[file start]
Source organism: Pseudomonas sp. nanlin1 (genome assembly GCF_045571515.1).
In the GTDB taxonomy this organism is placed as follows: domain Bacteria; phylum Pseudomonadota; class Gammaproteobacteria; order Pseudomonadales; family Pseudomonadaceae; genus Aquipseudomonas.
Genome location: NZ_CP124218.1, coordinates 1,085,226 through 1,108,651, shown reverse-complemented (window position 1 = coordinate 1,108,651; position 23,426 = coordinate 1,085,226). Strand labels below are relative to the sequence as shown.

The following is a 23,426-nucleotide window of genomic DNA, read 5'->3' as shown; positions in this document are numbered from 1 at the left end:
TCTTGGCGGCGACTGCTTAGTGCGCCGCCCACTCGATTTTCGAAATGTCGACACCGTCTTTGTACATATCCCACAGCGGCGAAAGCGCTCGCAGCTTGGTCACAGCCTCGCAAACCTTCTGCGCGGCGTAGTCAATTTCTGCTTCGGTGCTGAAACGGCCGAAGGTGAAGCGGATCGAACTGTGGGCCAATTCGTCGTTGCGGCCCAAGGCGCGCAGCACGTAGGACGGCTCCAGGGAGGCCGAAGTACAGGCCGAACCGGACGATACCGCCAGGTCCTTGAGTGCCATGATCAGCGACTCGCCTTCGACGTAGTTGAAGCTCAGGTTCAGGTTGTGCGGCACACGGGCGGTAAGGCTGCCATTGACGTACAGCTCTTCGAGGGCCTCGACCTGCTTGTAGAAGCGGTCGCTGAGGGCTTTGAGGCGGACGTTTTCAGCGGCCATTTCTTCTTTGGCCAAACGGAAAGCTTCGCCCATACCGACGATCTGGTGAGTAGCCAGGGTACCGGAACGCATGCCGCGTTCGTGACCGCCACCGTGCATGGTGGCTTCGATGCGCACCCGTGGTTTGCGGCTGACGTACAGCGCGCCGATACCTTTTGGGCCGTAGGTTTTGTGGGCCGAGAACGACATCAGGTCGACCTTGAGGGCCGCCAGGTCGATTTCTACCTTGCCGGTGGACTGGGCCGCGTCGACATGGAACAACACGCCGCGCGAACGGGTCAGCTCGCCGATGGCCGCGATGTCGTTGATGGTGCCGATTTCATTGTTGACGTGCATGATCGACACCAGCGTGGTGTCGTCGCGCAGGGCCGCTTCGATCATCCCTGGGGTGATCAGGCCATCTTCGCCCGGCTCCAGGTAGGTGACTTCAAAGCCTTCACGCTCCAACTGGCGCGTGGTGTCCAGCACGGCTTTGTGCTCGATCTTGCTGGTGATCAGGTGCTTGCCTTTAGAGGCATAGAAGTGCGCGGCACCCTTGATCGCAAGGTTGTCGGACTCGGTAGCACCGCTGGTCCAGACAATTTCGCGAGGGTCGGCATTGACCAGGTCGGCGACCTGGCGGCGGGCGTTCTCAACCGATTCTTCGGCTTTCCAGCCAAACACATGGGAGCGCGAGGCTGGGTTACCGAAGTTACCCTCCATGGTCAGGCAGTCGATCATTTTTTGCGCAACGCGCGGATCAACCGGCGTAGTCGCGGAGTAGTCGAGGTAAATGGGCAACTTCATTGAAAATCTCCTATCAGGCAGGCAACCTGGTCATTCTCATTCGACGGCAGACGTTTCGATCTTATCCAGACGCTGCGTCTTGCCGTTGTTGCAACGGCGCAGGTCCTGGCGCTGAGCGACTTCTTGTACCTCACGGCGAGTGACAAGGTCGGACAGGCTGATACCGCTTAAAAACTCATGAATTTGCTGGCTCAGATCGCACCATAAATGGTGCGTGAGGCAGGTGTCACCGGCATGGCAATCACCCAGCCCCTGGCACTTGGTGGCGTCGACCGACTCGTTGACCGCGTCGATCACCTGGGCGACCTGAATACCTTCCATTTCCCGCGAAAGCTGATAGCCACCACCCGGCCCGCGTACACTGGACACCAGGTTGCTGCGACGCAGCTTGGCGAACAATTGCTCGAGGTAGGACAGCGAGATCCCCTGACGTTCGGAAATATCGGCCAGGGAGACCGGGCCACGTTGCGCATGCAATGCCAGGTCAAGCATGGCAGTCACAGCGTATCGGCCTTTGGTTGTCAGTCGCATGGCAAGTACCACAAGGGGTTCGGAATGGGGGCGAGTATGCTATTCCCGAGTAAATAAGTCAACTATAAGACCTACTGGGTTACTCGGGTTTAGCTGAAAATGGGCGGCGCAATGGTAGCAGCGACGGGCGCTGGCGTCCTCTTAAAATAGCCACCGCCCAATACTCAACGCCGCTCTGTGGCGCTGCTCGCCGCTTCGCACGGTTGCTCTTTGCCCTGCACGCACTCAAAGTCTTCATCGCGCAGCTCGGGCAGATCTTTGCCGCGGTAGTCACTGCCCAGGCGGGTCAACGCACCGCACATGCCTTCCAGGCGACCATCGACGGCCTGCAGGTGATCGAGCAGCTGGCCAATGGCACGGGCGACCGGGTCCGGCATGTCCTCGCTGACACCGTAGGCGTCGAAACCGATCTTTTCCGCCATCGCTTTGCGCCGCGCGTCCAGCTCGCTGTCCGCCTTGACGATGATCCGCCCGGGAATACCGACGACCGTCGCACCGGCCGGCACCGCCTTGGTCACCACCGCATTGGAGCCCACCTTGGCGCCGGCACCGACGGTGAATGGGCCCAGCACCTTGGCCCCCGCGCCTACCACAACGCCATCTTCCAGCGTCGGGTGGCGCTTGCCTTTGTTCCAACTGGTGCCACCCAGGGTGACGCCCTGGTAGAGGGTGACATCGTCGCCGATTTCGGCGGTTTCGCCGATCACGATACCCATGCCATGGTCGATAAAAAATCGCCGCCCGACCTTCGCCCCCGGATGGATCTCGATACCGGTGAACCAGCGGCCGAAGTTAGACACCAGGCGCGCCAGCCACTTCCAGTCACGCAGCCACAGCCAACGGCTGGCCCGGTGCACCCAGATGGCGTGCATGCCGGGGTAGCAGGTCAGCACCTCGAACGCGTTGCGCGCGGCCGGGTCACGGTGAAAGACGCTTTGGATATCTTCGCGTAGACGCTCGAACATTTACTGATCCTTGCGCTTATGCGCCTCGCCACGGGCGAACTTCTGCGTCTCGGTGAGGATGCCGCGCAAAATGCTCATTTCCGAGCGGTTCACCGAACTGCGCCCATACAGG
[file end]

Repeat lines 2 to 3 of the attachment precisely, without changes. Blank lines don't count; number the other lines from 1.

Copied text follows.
In the GTDB taxonomy this organism is placed as follows: domain Bacteria; phylum Pseudomonadota; class Gammaproteobacteria; order Pseudomonadales; family Pseudomonadaceae; genus Aquipseudomonas.
Genome location: NZ_CP124218.1, coordinates 1,085,226 through 1,108,651, shown reverse-complemented (window position 1 = coordinate 1,108,651; position 23,426 = coordinate 1,085,226). Strand labels below are relative to the sequence as shown.